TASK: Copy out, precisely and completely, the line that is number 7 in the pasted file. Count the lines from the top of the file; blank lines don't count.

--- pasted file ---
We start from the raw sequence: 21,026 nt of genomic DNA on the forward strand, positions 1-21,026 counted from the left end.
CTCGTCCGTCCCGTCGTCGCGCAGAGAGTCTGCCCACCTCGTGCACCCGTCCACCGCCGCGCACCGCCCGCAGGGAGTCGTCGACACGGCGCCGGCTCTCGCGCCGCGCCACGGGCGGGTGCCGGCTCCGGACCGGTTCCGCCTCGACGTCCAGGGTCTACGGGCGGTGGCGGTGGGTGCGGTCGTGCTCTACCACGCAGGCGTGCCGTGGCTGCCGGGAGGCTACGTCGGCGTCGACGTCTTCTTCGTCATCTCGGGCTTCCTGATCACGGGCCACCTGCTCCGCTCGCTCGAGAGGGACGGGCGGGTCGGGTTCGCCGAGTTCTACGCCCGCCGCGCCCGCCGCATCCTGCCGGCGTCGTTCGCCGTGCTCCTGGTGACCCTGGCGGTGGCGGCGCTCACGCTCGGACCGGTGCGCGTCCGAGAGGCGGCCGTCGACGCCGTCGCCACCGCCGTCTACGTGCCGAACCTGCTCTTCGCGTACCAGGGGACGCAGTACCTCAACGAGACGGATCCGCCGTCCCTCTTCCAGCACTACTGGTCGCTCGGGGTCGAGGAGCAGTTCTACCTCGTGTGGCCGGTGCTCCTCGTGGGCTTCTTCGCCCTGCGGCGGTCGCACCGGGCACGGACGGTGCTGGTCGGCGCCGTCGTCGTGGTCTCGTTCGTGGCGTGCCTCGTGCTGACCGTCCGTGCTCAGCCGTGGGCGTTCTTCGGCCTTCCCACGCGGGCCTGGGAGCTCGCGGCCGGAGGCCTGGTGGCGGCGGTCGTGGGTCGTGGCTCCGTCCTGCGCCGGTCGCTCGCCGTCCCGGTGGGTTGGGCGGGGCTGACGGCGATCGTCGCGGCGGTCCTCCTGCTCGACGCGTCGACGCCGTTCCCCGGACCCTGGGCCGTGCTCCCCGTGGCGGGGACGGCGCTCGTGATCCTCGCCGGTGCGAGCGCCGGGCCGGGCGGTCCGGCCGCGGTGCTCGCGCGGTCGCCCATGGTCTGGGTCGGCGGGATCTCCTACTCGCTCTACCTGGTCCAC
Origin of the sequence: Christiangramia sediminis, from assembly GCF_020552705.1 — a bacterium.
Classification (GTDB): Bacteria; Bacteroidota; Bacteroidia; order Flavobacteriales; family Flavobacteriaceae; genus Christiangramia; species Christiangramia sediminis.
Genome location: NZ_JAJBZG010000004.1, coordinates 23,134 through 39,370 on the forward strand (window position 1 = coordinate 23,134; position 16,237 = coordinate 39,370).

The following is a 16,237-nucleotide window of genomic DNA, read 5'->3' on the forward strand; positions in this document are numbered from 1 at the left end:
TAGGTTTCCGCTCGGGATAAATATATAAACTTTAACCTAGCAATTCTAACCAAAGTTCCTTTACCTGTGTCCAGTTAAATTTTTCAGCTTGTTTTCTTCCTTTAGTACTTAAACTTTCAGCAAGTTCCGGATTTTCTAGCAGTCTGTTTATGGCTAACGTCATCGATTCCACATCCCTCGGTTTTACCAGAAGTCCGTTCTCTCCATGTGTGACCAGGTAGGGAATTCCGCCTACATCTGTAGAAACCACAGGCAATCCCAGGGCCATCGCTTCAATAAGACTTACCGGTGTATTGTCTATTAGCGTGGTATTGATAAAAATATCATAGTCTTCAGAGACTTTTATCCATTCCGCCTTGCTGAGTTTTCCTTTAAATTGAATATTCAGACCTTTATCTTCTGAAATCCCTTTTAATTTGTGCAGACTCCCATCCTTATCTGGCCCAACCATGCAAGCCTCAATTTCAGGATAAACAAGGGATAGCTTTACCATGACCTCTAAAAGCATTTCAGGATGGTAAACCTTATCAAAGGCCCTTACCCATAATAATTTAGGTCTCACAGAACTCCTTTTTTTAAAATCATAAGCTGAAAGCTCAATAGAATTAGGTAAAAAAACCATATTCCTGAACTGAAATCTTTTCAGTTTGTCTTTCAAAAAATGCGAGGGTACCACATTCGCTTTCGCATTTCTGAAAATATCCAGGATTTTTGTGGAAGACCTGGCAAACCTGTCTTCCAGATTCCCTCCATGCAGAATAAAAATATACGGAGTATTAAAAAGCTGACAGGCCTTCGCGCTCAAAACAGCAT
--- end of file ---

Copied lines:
TAGGTTTCCGCTCGGGATAAATATATAAACTTTAACCTAGCAATTCTAACCAAAGTTCCTTTACCTGTGTCCAGTTAAATTTTTCAGCTTGTTTTCTTCCTTTAGTACTTAAACTTTCAGCAAGTTCCGGATTTTCTAGCAGTCTGTTTATGGCTAACGTCATCGATTCCACATCCCTCGGTTTTACCAGAAGTCCGTTCTCTCCATGTGTGACCAGGTAGGGAATTCCGCCTACATCTGTAGAAACCACAGGCAATCCCAGGGCCATCGCTTCAATAAGACTTACCGGTGTATTGTCTATTAGCGTGGTATTGATAAAAATATCATAGTCTTCAGAGACTTTTATCCATTCCGCCTTGCTGAGTTTTCCTTTAAATTGAATATTCAGACCTTTATCTTCTGAAATCCCTTTTAATTTGTGCAGACTCCCATCCTTATCTGGCCCAACCATGCAAGCCTCAATTTCAGGATAAACAAGGGATAGCTTTACCATGACCTCTAAAAGCATTTCAGGATGGTAAACCTTATCAAAGGCCCTTACCCATAATAATTTAGGTCTCACAGAACTCCTTTTTTTAAAATCATAAGCTGAAAGCTCAATAGAATTAGGTAAAAAAACCATATTCCTGAACTGAAATCTTTTCAGTTTGTCTTTCAAAAAATGCGAGGGTACCACATTCGCTTTCGCATTTCTGAAAATATCCAGGATTTTTGTGGAAGACCTGGCAAACCTGTCTTCCAGATTCCCTCCATGCAGAATAAAAATATACGGAGTATTAAAAAGCTGACAGGCCTTCGCGCTCAAAACAGCAT